So when going home is not an option, where do they end up?
If someone is unable to make their own decisions and can no longer live independently, they go through the conservatorship process with the courts and usually end up in a skilled nursing facility, covered by Medicaid.
But are there enough nursing home slots for Medicaid recipients?
Not necessarily. Sometimes it means people can’t stay in the same city they lived in. If they’re from San Francisco, for example, they may need to move to Sacramento. Away from friends and community.
If you don’t have family, what can you do in advance to avoid this situation?
The main thing is to name someone to take on power of attorney for health care and finance. Someone who knows what you want. Ideally, name someone younger. And spell out your wishes — what you want to have happen at the end of your life.
Otherwise, you’ll end up in the system.
How did Jewish Family and Children’s Services take on helping seniors without families face these challenges?
About 20 years ago, we started seeing more of what we called then “unbefriended elderly” and we saw there was a need for services other than what the county offered.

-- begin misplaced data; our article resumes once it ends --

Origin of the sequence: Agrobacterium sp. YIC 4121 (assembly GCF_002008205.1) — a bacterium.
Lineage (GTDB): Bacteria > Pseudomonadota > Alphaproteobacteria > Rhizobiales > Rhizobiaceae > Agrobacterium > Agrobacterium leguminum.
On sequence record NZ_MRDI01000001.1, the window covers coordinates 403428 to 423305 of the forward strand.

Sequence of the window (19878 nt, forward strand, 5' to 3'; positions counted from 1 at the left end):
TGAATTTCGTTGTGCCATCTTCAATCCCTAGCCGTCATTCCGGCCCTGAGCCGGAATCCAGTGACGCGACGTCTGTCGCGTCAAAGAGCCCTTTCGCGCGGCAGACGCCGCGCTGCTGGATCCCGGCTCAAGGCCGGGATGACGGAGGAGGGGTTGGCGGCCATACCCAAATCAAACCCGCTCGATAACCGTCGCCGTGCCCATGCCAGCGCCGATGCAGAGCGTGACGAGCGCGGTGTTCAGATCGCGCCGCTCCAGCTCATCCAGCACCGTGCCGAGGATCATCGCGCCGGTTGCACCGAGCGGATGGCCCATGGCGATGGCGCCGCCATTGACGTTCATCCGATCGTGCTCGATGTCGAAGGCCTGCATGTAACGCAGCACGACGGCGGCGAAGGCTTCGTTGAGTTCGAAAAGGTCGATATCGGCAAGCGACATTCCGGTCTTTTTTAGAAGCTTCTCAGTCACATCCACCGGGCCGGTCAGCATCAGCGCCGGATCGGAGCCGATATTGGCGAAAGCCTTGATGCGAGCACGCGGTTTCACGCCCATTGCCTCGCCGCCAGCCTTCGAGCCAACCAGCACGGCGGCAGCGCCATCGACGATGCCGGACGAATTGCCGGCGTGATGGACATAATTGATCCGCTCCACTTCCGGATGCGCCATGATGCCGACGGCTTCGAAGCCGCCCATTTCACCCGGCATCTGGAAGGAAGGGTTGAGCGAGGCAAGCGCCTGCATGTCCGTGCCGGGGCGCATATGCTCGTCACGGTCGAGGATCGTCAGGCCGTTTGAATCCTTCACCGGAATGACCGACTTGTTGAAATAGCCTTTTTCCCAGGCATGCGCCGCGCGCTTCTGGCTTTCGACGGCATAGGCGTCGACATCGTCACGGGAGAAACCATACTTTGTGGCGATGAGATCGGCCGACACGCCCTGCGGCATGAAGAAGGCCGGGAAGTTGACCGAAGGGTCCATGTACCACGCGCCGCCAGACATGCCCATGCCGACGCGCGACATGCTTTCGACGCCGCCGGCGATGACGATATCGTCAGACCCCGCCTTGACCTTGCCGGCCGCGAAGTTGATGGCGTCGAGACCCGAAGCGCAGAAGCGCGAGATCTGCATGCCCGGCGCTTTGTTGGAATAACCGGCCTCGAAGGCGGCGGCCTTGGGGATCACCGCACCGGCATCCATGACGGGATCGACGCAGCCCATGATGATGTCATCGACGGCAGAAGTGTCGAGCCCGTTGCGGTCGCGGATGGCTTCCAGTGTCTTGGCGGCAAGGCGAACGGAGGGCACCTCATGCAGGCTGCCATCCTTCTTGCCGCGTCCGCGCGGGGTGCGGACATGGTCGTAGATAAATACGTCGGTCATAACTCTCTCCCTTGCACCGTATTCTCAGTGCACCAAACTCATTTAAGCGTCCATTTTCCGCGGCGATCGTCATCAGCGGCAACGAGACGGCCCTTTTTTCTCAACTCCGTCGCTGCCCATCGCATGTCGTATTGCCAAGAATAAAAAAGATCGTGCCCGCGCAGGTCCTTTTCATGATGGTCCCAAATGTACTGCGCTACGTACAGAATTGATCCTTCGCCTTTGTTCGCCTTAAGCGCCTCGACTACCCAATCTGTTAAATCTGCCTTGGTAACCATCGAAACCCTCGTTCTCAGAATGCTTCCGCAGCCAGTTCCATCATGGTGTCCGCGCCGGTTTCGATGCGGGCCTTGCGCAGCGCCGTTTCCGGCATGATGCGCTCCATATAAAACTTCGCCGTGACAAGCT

And you don’t need to be Jewish to be helped by your program?
Author’s note: While I am fortunate to have family and savings, as well as good health, I want to make a plug for volunteering as a way of creating community. I am fortunate to live in Tam Valley, an unincorporated part of Mill Valley, which is full of opportunities to volunteer — serving food and drinks at summer concert series, acting in community theater plays, helping with park cleanups and community yard sales, and more. There are many other places to help, from churches and synagogues to senior centers and daycare facilities to food banks and homeless shelters. Giving of yourself is one of the best ways to create community.
Looking for more ways to help? Read our guide on how to start volunteering at a local nursing home.